NBC has more streaming video plans in store after last week’s launch of SeeSo, the new service for comedy geeks.
Evan Shapiro, NBC Universal’s executive vice president of digital enterprises, recently told Decider that the network is planning at least six more streaming services for 2016. Shapiro didn’t get into specifics, but said the strategy is “pretty well indicated by what we’re doing with SeeSo,” suggesting the new services will also cater to niche interests.
SeeSo is a $4-per-month, ad-free service featuring comedy that often aims to be surreal, dark, or just dry. It includes a mix of NBC comedies and late night shows, licensed programming (such as Kids in the Hall and Monty Python’s Flying Circus), and original programming. NBC has promised more than 20 original series for SeeSo in its first year, and Shapiro said they’ll roll out at a pace of three to five original series episodes per week.
It’s likely that original programming will play a similar role in any other services NBC offers. Shapiro cited internal research that showed “strong demand for a constant stream of new and exclusive content,” and has already found that a much higher percentage of SeeSo viewing comes “disproportionately from our original series.”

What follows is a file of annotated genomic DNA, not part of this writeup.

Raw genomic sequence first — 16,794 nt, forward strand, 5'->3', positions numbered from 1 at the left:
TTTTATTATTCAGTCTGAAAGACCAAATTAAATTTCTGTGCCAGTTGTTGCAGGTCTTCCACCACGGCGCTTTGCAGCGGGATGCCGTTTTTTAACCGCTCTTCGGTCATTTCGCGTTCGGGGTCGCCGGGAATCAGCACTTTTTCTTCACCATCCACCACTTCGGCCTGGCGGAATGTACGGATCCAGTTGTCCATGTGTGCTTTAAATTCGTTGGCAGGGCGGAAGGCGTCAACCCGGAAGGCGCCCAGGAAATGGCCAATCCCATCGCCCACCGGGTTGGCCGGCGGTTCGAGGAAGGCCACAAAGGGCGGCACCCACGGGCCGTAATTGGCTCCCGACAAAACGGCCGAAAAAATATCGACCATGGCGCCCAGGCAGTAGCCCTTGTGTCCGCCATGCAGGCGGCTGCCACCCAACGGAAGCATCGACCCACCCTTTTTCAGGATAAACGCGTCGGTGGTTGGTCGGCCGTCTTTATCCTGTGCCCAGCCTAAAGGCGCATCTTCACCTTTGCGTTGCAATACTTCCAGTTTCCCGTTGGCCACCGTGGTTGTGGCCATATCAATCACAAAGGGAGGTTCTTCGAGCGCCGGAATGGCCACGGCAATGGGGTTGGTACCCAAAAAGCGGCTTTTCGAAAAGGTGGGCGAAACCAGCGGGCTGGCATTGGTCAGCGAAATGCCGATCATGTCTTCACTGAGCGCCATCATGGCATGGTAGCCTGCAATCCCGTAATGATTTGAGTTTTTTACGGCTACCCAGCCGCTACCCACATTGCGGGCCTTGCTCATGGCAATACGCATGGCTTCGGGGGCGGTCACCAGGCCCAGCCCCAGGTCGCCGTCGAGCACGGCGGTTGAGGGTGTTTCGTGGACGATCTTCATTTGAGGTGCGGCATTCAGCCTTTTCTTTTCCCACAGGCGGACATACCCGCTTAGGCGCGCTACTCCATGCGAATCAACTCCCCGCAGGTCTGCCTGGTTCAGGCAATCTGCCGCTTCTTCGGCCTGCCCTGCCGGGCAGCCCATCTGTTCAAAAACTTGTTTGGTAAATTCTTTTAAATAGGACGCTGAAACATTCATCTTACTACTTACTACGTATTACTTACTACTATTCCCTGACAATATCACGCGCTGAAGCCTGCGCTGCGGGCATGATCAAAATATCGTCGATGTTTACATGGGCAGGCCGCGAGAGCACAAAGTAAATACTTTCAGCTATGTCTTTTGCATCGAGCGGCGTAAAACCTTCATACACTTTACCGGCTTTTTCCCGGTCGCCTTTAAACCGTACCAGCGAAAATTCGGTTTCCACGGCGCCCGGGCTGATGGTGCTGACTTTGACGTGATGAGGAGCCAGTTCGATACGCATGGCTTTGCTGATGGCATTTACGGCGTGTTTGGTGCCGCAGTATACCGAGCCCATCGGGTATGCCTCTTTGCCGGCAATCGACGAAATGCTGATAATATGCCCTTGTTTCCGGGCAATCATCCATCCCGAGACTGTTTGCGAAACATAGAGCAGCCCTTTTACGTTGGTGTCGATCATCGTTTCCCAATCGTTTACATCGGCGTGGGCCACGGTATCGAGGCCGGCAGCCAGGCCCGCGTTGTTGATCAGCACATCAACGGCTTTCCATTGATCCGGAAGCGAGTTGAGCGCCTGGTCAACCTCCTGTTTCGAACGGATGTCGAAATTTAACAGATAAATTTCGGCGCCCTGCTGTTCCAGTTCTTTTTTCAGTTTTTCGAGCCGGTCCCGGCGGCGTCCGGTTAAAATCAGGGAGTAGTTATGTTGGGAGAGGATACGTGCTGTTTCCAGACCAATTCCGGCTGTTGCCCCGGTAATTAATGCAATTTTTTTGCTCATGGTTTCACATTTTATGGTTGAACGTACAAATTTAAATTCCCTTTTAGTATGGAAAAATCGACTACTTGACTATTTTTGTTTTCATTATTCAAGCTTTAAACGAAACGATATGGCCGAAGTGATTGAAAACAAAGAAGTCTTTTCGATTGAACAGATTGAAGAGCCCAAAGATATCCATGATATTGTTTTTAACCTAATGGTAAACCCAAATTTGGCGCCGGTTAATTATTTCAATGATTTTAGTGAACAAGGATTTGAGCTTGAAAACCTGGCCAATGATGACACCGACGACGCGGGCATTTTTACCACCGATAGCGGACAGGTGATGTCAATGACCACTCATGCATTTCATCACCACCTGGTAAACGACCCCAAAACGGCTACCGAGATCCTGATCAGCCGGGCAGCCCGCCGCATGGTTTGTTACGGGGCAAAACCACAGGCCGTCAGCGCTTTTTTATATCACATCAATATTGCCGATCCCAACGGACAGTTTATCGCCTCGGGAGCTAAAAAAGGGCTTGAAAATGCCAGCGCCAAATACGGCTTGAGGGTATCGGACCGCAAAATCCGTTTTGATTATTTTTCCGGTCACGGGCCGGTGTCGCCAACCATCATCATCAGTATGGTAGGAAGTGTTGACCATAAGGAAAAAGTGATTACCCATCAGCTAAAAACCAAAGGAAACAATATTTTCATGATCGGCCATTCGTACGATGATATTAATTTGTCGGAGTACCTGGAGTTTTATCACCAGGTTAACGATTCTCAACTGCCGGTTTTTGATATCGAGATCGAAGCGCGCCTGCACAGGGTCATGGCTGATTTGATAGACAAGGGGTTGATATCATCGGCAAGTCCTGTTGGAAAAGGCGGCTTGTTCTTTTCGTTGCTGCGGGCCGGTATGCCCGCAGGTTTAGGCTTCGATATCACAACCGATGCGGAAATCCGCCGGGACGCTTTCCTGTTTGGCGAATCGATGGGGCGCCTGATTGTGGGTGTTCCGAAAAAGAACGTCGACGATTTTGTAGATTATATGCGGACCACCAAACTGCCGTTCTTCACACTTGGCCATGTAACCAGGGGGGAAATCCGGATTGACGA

The challenge, then, will be for NBC to find niches in which original programming can be produced in a cost-effective way. With comedy, it’s simple enough to film an existing comedy show or sketch performances, but other genres such as sci-fi and horror might be trickier to produce on a tighter budget. This makes me wonder if NBC’s future services will veer toward lifestyle formats such as cars, sports, and food, rather than genres that require a lot of scripted programming. Either way, NBC’s efforts will be interesting to follow.
Why this matters: As I’ve written before, SeeSo represents a new kind of channel for the age of Internet video. Instead of subscribing to a giant cable-TV bundle, the average viewer might choose one or two premium services (such as Netflix, Hulu, or HBO Now), supplemented by cheaper niche subscriptions and free ad-supported services. We’re already seeing Amazon pursue this strategy with its new add-on packages for Amazon Prime, and it seems NBC also wants to get on board with this approach sooner than later.